It is midnight in Malaysia, and the tingle-inducing tones of Hollywood actor James Spader’s voice are snaking their way through the phone line. Depending on one’s pop culture diet, it is impossible not to imagine that it could be Red Reddington, Alan Shore or even Ultron on the other end.
But despite his association with some decidedly unsavoury characters, Spader is painstakingly polite and pleasant – if he were indeed like many of his characters, this would be exactly the kind of deceptive charm to precede some particularly nefarious doing.
To hear 57-year-old Spader tell it, it is this very disparity between his own personality and his roles that draws him to them.
“Ever since I was a kid just sort of playing around, I’ve always liked stepping outside of myself and playing characters. And then when I first started actually earning a living as an actor, I found that to play character roles, and the opportunities that were presented to me, they were most prevalent as the bad guy. Or, very often, I would be drawn towards a world that was very unfamiliar to me. So I think that’s probably what led me to pursue some of the stranger things I’ve done in my career; it is just to sort of pursue or explore things that were completely unfamiliar to me,” he said.
Spader’s current television incarnation, Raymond “Red” Reddington in The Blacklist, brings that touch of the strange and unfamiliar to what could otherwise have become a run-of-the-mill crime procedural. Now in its fourth season, the TV show revolves around Reddington, a high-profile criminal who voluntarily surrenders to the FBI after being wanted for decades.
Armed with a list of the most dangerous criminals in the world, he offers to inform on them in exchange for immunity. His only caveat is that he works exclusively with a rookie FBI agent named Elizabeth Keen (played by Megan Boone).
Three seasons on, the mystery of Reddington’s relationship with Elizabeth has become a fan favourite, spawning theories both tantalising (is Red her father?) and outlandish (is Red her… mother?!).
Spader remained tight-lipped about these speculations: “You know, it’s a very funny thing. The first season of this show, everybody seemed so obsessed about this notion of, what is the relationship between Reddington and Elizabeth. And I said, I know that we will have succeeded on this show when the question isn’t that anymore, but instead, what is the nature of their relationship right now? And the second season, that’s what started to happen. The questions of, oh, is Reddington Elizabeth’s father and all the rest, tended to disappear, and instead, the curiosity was more about how the relationship evolved on a week to week basis. Ultimately, that’s what the show is about.”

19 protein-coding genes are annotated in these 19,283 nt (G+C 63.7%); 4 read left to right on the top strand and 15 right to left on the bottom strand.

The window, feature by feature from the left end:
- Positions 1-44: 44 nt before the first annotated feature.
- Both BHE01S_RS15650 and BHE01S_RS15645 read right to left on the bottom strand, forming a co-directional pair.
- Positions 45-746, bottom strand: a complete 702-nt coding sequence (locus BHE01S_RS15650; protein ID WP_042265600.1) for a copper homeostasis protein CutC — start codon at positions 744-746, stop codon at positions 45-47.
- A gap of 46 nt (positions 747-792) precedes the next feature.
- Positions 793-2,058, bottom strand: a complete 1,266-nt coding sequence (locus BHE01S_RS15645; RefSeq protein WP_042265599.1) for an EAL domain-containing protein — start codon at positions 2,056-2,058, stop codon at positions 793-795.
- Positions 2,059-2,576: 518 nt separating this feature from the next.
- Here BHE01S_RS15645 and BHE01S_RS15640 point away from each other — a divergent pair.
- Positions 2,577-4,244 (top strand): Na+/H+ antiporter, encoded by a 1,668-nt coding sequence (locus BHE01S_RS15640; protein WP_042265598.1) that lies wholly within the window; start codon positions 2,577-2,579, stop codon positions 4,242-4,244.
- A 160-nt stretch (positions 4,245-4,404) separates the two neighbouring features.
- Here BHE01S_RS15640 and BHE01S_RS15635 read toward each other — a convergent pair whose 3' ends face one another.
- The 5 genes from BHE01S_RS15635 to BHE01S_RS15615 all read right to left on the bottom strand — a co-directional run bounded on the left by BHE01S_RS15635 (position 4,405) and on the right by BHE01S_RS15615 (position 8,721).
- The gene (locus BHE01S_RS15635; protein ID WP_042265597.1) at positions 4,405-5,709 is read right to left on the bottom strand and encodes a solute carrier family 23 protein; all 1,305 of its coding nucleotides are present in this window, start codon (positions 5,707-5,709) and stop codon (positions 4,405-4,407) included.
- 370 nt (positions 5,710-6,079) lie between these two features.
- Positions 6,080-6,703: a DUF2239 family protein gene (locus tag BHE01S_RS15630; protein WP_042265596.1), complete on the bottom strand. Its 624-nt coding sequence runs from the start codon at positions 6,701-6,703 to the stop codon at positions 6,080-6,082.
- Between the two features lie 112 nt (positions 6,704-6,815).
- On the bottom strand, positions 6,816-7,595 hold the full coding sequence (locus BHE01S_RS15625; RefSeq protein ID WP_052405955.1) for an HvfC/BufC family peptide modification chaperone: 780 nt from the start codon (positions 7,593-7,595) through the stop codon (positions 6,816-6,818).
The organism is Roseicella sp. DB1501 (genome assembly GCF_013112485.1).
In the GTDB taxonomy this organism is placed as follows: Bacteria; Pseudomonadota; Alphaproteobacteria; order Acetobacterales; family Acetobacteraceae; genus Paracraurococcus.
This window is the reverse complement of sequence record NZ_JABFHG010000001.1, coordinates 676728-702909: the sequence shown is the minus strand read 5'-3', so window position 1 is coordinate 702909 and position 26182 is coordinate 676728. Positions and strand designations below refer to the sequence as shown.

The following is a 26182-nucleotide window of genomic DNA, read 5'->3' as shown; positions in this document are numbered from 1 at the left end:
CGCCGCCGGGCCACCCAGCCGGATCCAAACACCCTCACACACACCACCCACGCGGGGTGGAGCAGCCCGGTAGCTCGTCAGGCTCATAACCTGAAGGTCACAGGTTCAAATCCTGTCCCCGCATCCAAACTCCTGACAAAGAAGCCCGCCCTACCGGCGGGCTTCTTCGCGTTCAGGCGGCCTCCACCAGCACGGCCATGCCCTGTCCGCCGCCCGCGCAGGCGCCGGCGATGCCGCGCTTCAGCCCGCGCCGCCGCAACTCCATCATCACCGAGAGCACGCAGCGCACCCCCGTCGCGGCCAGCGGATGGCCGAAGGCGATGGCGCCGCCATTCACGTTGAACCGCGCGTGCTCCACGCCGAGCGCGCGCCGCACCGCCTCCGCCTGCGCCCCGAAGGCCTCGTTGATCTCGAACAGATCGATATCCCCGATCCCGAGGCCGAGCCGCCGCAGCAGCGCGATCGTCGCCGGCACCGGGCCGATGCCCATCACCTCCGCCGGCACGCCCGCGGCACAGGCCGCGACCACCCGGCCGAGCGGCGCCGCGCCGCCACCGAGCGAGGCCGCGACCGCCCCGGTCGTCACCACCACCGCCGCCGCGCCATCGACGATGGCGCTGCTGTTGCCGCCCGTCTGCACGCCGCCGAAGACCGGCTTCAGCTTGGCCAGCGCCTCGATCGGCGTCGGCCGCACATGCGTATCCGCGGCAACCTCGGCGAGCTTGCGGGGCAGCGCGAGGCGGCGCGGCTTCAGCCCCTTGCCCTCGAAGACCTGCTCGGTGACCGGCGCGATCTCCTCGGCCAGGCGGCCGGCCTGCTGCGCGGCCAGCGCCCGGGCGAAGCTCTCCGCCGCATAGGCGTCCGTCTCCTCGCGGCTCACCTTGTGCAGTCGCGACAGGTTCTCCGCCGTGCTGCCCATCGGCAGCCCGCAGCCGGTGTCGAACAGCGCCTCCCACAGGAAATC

The Blacklist, Spader asserted, works best when it makes an abrupt change of direction.
“When Reddington is all of a sudden taken to a surprising place, or there is an unexpected turn of events, that for me is when the show is most satisfying, and probably as a viewer too. And I think the show has been successful at that.”
Certainly, Spader’s treading of the line between villainy and likeability plays a big part in the show’s success. It is the sort of delicate balance he managed so well in his other defining TV role, as the lawyer-with-questionable-ethics Alan Shore in the mid-2000s dramedy Boston Legal.
In 2015, he elicited chills with his voice-over work for Ultron in Marvel’s blockbuster Avengers: Age Of Ultron. And then there was his hilarious turn as the unpredictable Robert California in the TV show The Office.
But reach further back into his career, and you’ll continue to find examples of Spader’s ability to bring bad guys – or not-quite-good guys – to life, from the despicably hot teenager Steff in Pretty In Pink to the outrightly creepy Graham Dalton in Sex, Lies And Videotape.
Villainy is entertaining, said Spader. “It represents the extremes of society, but there’s a morbid curiosity one has about that sort of thing. So yes, I think I’ve always been compelled by that, and more than just pure villainy, I’m very drawn to antihero characters. I was very lucky in that I’ve had two diferent antiheroes I’ve played on television, and because they came along at a time when there wasn’t a lot of them. And of course, villainy mixed with humour and irreverence can be great fun,” he offered.
As distinctive as his characters are, though, he disagrees that they seem tailor-made for him. “I really think that’s just the job of an actor. When an actor’s successful at their job, then you should feel like they are the one person to play that character.”
One can’t quite escape the sneaking suspicion though, that there is a bit of him in many of the roles he plays. Particularly when he is asked what skill he excels at.
“I’m a very good kisser, you know,” he said, his voice taking on that familiar, self-satisfied tone which somehow sounds both playful and mocking at once. “I think that’s something I’m fairly sure of, something I don’t make mistakes in very often.”
Now that is certainly an answer worthy of a James Spader character.
The Blacklist S4 airs every Friday at 10pm on AXN (Astro Ch 701).